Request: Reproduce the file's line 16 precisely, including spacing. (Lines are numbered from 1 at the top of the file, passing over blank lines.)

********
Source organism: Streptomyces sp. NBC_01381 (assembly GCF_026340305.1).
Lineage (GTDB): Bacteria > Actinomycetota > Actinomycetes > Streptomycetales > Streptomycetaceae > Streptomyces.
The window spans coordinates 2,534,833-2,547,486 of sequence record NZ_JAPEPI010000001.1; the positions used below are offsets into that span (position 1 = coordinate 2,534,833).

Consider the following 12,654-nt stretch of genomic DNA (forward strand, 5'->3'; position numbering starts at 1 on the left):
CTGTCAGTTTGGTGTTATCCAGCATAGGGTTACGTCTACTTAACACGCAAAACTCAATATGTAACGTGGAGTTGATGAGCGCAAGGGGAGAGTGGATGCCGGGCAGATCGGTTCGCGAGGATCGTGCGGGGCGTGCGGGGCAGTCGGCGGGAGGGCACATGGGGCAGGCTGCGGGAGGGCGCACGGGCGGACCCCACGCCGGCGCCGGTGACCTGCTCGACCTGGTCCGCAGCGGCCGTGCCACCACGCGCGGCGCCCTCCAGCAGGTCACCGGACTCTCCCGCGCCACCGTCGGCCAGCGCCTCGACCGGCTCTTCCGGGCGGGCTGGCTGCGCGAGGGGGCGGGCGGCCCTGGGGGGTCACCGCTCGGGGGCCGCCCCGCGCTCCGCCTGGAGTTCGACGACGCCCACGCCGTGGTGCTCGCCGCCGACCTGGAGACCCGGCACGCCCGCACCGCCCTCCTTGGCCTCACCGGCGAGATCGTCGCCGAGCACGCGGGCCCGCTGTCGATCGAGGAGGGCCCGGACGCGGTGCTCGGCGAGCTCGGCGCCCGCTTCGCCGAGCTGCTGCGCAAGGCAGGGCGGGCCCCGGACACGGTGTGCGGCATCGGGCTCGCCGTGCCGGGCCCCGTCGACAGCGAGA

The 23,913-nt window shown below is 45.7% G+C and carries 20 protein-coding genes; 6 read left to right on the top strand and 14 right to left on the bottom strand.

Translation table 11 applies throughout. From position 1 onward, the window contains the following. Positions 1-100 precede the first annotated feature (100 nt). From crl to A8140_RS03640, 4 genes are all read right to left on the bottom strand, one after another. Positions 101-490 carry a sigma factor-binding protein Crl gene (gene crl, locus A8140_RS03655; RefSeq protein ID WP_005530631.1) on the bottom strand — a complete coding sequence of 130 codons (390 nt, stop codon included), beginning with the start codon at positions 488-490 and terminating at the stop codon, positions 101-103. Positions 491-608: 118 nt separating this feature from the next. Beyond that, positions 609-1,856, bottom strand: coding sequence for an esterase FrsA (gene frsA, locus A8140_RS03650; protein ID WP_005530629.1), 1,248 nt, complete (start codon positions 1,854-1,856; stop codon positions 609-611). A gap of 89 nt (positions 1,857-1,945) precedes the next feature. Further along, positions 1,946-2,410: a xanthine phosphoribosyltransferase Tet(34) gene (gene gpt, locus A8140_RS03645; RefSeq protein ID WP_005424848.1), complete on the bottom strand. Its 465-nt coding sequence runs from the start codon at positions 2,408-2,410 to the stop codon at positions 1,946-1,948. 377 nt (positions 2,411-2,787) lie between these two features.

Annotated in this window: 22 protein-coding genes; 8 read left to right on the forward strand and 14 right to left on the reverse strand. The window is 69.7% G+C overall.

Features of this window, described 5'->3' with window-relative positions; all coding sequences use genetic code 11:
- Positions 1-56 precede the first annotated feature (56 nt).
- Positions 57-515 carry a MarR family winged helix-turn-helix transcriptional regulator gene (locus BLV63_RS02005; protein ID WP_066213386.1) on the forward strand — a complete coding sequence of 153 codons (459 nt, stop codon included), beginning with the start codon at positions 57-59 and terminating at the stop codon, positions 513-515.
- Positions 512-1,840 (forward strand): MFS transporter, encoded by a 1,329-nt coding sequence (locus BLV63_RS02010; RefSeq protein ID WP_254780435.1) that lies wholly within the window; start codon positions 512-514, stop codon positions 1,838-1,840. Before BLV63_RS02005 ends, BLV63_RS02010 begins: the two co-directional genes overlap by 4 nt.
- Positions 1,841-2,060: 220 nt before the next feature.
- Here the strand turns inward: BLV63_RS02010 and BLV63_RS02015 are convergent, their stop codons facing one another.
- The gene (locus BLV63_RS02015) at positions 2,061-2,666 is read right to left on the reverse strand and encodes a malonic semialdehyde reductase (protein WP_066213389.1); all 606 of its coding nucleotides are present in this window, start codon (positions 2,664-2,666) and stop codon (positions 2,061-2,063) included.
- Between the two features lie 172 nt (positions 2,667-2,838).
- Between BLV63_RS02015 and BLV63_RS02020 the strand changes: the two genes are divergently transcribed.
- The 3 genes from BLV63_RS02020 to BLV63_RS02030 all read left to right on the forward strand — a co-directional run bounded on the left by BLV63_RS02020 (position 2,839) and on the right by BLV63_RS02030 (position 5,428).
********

- Between the two features lie 172 nt (positions 2,667-2,838).